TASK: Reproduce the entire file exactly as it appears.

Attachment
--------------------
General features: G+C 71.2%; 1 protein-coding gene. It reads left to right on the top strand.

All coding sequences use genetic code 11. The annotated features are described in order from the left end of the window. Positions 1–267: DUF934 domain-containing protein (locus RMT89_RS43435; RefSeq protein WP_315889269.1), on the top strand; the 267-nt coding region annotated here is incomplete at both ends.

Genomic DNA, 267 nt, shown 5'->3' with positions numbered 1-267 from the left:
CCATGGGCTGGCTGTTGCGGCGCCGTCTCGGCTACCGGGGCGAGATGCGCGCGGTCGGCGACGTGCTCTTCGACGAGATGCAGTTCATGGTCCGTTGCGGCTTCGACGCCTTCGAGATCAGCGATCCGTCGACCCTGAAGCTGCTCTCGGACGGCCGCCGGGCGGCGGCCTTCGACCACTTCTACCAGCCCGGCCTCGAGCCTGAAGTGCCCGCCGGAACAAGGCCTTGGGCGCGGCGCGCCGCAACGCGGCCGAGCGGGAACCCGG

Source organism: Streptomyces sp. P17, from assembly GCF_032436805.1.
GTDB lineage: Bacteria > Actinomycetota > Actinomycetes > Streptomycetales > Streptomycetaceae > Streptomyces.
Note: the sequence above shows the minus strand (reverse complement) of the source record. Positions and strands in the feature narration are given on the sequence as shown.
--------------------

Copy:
General features: G+C 71.2%; 1 protein-coding gene. It reads left to right on the top strand.

All coding sequences use genetic code 11. The annotated features are described in order from the left end of the window. Positions 1–267: DUF934 domain-containing protein (locus RMT89_RS43435; RefSeq protein WP_315889269.1), on the top strand; the 267-nt coding region annotated here is incomplete at both ends.

Genomic DNA, 267 nt, shown 5'->3' with positions numbered 1-267 from the left:
CCATGGGCTGGCTGTTGCGGCGCCGTCTCGGCTACCGGGGCGAGATGCGCGCGGTCGGCGACGTGCTCTTCGACGAGATGCAGTTCATGGTCCGTTGCGGCTTCGACGCCTTCGAGATCAGCGATCCGTCGACCCTGAAGCTGCTCTCGGACGGCCGCCGGGCGGCGGCCTTCGACCACTTCTACCAGCCCGGCCTCGAGCCTGAAGTGCCCGCCGGAACAAGGCCTTGGGCGCGGCGCGCCGCAACGCGGCCGAGCGGGAACCCGG

Source organism: Streptomyces sp. P17, from assembly GCF_032436805.1.
GTDB lineage: Bacteria > Actinomycetota > Actinomycetes > Streptomycetales > Streptomycetaceae > Streptomyces.
Note: the sequence above shows the minus strand (reverse complement) of the source record. Positions and strands in the feature narration are given on the sequence as shown.